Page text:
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Controversy over how many babies were in Gone With The Wind is tearing Hollywood apart

There’s nothing like a good old fashioned Hollywood controversy and this one has everything: classic films, dueling babies, and old people who just don’t give a shit. The mystery revolves around one simple question: Just how many babies were in Gone With The Wind? It’s the kind of philosophical musing that has driven mankind mad since the dawning of time and the so called Gone With The Wind “Baby Wars” are igniting a firestorm of debate among all seven people who care about this sort of thing.

Film historians have long functioned under the assumption that the two babies who make brief appearances in the iconic 1939 film were both played by the same infant-actor, Greg Giese. In fact, some might consider that knowledge to be the very foundation upon which Hollywood is built. However, one ABC Studios executive is no longer content to see her industry built on a web of lies. When LA Weekly published a story on Giese last week, Dawn Soler bravely came forward with the truth: She believes a second baby may have been involved in the film. (Soler has yet to weigh in on the infamous second shooter JFK theory, although that will likely be coming soon.)


Soler claims her very own mother, Joanne Johnson, played the baby whom Clark Gable picks up from its cradle. The former baby, who now goes by the name Kelly Griffin, was told by her mother that she was the baby in some of the scenes that were shot. Unfortunately, Griffin can’t say for sure whether her scenes made it into the film given that she was a baby at the time.

Connie Sutherland, the director of the Gone With The Wind Museum in Georgia, also weighed in on the controversy given that it is literally her job to weigh in on these sorts of sordid tales. She believes Giese played both babies—apparently turning in the kind of virtuosic performance that makes such speculation possible. Giese still has the original contract that his mother signed as well as “other documents,” though just what these “other documents” are also remains a mystery. Sutherland is quick to doubt the legitimacy of Soler’s controversial claim, “As for Joanne Johnson, or Kelly Griffin, it’s hard to believe that someone could have been in the movie, and has now waited until 75 years later to come forward. And she has no documentation.” Indeed, Griffin’s choice not to come out as the second Gone With The Wind baby for 75 years does cast serious doubt on her claim—Sutherland probably feels that if Clark Gable held her as a baby she would tell absolutely everyone.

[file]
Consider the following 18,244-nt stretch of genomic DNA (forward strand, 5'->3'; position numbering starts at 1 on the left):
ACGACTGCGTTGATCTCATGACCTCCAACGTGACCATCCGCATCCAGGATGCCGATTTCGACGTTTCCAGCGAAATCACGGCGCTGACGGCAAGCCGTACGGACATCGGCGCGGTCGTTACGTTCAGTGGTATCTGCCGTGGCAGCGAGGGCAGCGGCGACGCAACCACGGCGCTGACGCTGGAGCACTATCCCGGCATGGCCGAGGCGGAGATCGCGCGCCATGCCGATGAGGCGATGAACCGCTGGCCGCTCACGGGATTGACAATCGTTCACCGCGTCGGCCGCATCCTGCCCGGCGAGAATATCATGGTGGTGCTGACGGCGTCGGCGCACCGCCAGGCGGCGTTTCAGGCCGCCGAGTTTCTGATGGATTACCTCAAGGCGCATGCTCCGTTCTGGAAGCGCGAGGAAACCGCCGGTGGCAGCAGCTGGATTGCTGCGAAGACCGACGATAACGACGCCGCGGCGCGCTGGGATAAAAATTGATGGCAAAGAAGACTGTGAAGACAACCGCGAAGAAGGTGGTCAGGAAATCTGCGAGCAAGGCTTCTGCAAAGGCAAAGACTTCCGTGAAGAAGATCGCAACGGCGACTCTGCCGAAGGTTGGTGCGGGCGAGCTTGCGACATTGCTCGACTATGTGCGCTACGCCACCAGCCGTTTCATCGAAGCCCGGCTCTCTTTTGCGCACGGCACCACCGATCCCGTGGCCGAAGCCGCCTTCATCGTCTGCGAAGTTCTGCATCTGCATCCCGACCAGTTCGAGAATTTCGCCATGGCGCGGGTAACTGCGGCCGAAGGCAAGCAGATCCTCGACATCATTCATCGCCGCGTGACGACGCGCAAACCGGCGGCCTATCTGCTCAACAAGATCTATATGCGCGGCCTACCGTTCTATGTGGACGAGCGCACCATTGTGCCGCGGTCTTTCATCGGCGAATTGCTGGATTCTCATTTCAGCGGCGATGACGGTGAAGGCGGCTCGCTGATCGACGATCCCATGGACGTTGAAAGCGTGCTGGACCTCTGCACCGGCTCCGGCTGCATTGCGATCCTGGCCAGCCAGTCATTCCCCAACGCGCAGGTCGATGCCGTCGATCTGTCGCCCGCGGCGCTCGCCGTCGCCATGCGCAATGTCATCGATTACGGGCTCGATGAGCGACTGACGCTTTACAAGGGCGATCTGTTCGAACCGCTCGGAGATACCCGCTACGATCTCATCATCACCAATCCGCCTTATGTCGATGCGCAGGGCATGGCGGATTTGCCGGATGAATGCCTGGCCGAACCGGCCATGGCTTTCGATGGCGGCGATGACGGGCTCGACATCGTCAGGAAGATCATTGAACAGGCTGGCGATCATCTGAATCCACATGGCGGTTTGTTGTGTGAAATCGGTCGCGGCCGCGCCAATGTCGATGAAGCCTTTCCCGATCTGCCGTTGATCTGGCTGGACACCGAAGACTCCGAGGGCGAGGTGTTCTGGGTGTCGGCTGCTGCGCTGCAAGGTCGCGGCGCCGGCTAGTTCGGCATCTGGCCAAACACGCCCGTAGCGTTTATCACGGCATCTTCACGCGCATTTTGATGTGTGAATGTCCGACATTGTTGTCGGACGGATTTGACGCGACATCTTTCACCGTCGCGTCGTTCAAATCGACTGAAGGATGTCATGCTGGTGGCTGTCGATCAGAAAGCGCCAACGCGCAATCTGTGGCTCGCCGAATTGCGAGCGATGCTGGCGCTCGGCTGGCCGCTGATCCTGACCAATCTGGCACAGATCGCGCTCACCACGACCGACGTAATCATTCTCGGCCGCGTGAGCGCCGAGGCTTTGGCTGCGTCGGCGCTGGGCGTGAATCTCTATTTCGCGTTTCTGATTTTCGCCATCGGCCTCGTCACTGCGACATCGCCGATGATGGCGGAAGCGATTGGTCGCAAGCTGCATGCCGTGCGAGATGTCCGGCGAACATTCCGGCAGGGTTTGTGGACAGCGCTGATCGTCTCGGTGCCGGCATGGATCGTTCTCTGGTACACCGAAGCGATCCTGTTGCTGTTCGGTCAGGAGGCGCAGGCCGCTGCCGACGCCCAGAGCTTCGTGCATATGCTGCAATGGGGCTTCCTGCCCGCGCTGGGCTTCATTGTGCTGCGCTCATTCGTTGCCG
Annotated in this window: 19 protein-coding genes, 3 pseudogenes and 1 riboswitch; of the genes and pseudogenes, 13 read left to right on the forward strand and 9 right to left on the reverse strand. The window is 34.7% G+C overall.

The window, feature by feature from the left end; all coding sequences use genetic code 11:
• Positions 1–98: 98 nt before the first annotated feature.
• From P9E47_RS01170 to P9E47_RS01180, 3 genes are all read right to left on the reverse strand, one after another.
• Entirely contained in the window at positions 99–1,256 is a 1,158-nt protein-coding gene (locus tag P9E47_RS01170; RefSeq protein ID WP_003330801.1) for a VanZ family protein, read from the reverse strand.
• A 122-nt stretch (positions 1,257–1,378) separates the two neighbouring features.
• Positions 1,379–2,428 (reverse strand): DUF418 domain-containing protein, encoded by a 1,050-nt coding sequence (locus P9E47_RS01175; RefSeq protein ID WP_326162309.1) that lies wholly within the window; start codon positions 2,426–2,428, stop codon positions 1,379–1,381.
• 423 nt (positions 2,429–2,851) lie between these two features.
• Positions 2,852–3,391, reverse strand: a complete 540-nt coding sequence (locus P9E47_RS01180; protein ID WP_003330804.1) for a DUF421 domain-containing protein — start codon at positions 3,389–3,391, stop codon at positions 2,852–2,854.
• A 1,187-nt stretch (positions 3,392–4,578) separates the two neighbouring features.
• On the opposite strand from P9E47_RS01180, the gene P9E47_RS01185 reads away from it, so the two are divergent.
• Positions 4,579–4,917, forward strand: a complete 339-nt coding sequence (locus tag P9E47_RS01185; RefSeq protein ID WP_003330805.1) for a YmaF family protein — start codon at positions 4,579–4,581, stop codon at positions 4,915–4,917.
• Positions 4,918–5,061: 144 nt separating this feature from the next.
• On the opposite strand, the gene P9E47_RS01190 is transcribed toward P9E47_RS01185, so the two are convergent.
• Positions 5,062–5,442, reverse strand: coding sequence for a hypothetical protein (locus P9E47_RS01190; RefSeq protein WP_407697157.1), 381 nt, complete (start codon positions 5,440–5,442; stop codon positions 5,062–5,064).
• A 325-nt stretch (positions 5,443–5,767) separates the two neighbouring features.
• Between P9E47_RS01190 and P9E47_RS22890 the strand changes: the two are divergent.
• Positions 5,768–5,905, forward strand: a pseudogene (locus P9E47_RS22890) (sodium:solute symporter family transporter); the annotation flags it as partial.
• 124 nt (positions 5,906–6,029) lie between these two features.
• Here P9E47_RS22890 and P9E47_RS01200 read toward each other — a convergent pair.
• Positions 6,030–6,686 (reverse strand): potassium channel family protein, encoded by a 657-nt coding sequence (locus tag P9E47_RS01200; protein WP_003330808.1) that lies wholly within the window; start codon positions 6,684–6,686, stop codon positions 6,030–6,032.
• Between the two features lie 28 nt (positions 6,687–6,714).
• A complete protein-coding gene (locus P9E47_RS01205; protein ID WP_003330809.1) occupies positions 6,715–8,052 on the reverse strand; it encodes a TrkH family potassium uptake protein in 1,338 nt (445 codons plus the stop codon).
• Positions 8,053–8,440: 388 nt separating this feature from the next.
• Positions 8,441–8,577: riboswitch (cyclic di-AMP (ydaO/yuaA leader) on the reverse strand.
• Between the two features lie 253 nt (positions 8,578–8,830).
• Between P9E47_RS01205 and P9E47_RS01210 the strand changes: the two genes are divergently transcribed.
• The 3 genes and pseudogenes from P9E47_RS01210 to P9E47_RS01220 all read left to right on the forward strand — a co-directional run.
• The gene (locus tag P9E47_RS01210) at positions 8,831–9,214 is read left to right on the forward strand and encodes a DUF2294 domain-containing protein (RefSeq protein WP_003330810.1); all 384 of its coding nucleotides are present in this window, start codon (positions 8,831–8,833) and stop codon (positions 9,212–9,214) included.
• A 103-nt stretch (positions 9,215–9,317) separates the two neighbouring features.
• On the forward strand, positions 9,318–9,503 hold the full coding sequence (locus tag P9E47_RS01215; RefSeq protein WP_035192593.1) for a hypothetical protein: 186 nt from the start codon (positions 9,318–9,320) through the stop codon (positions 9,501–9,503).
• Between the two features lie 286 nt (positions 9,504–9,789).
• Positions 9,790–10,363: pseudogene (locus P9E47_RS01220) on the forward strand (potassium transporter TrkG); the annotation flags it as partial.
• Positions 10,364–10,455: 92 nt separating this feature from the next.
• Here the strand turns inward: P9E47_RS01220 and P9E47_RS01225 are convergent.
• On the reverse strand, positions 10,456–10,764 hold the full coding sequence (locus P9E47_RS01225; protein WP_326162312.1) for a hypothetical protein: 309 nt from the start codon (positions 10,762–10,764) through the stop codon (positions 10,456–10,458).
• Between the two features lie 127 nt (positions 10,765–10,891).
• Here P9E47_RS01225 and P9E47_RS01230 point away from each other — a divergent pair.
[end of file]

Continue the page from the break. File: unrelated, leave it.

However, Soler is not without her own supporters. Giffin’s older sister, Barbara McCollum, also thinks Griffin was in Gone With The Wind given that she was seven years old when the film was made and vaguely remembers riding in a limousine to an anniversary party once. Soler joked, “They could call this ‘The Gone with the Wind Baby Wars,’” using the less familiar definition of “wars” that means “thing I said that no one else believes.”

While this controversy could be expected to embroil the 74-year-old Griffin and Giese into a vicious battle of he cried, she needed to be burped, they have managed to remain above from the mudslinging. Griffin is quoted as saying, “It’s all pretty stupid. All it does is call attention to how old I am.” Meanwhile, Giese eloquently responded to a reporter’s question with, “I don’t give a shit.”


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